Last week's column covered some health care careers based in hospitals. There are many other health care jobs based in clinics, out in the community and in people's homes, for those who would rather not work in a hospital.

The U.S. Department of Labor predicts there will be plenty of job opportunities for most health care professionals in the years ahead. Here are a few options to think about if you're looking for a new career.

• Emergency medical technicians (EMTs) and paramedics: For those who thrive on excitement, want challenging work, make decisions quickly and don't mind the sight of blood, this is a great career. EMTs are dispatched to provide care to sick or injured people on the scene and often transport them to the hospital.

• Nurses don't always wear white and work in hospitals. A significant number of nurses work in community health clinics, doctor's offices, home health agencies and schools. There are many levels of nurses, including certified nursing assistants (CNAs), licensed practical nurses (LPNs) and registered nurses (RNs).

• Nurse practitioners (NPs) and physician assistants (PAs) function much like family practice physicians, but they usually don't take care of patients who need to be hospitalized. Most work in settings like private practice clinics, county health clinics, high school and university health clinics and urgent care centers.

• Dietitians and nutritionists can work in many settings. They plan nutrition programs for schools, nursing homes, prisons and large companies. Some work independently as consultants in private practice.

• Massage therapists often work in a private practice, but some are employed by hotels, cruise ships, health clubs and spas. Some go to clients' homes to give massages.

• Audiologists work with people who have hearing or balance problems. They can be employed by physicians who specialize in otolaryngology (ear, nose and throat doctors, also called ENTs), hearing and speech centers, schools and universities. Some have private practices and may work as consultants.

• Speech-language pathologists help people who have difficulty speaking or with language. Like audiologists, they can work in physician's offices and speech and hearing centers, but are most likely to work in schools and universities.

• Counselors specialize in areas such as rehabilitation (helping people with disabilities), marriage and family therapy, mental health and substance abuse. They can work in a wide variety of settings, including health care facilities and health maintenance organizations, public health clinics, schools and universities, social service agencies, drug and alcohol rehabilitation programs and in private practice.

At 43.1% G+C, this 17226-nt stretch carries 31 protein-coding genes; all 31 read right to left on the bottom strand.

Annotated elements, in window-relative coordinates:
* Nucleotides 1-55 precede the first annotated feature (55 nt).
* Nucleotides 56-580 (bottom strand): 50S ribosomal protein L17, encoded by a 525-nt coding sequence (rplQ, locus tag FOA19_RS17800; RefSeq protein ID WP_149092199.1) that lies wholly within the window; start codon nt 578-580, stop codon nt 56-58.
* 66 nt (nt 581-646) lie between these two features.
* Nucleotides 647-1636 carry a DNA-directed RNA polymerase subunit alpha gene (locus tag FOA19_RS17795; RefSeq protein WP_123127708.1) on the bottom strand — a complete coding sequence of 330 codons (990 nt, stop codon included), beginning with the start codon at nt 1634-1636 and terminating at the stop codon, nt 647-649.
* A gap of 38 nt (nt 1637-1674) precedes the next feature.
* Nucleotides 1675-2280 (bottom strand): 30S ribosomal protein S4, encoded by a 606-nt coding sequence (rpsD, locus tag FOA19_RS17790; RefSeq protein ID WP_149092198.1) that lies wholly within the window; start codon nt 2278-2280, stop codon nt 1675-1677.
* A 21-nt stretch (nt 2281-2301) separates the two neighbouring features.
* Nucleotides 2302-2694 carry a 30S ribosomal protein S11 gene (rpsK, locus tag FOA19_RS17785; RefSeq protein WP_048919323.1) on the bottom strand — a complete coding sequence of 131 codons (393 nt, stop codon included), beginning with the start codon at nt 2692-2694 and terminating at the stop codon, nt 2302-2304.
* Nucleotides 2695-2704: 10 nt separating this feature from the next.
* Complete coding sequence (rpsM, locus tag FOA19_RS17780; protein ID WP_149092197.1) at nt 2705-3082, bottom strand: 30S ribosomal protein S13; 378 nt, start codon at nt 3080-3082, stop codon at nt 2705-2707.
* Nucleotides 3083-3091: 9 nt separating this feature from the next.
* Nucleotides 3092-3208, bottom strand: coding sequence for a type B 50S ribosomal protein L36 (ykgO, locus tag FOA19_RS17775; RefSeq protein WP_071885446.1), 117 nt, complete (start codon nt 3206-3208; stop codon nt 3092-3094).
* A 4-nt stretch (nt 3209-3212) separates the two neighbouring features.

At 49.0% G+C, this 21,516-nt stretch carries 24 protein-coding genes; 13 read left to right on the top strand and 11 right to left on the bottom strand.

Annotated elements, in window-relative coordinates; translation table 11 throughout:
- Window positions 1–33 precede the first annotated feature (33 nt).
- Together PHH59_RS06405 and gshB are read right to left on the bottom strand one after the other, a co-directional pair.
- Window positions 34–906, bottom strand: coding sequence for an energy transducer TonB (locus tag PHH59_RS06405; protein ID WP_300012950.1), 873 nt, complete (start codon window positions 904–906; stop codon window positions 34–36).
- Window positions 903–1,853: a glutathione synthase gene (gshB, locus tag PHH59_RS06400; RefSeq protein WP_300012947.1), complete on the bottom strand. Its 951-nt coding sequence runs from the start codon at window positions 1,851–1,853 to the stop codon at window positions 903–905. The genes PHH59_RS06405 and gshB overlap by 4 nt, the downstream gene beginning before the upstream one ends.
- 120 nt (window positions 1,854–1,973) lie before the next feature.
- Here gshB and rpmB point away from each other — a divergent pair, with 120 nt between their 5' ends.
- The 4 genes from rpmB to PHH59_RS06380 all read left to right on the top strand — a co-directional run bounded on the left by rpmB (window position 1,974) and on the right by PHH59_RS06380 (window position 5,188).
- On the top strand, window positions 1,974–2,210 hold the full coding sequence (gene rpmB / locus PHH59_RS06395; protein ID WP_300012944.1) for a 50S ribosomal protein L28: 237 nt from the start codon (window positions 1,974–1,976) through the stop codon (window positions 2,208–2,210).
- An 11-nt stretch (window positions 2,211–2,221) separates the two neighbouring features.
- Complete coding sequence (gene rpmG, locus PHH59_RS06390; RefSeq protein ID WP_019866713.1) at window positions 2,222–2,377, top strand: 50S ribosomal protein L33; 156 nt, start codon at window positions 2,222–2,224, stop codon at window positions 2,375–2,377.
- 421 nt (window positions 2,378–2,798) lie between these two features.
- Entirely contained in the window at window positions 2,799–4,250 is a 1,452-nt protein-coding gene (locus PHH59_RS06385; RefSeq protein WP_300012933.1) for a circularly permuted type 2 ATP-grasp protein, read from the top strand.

• Physical therapists and physical therapist assistants can work in private practice, outpatient rehabilitation centers and for home health agencies.

• Occupational therapists and occupational therapist assistants help people with disabilities improve the ability to function in their environment. Some occupational therapists work in hospitals, but many work in rehabilitation centers, nursing homes, residential care facilities and home health agencies.

• Medical transcriptionists may be able to work at home, though most work in a clinic or hospital setting at first. The job entails listening to recordings of health care providers' dictation and then typing the words into the patient's medical record.

• Home health aides help disabled and frail elderly people who wish to continue living at home. They usually work under the supervision of a registered nurse, and take care of many of the medical and personal needs of their clients.

If you are looking for a first career or a career change, health care offers excellent opportunities. If you don't relish the idea of working with sick people, consider the professions that focus on health education and enhancement.

Kathryn B. Brown is a family nurse practitioner with a master's degree in nursing from OHSU. Is there a health topic you would like to read about? Send ideas to

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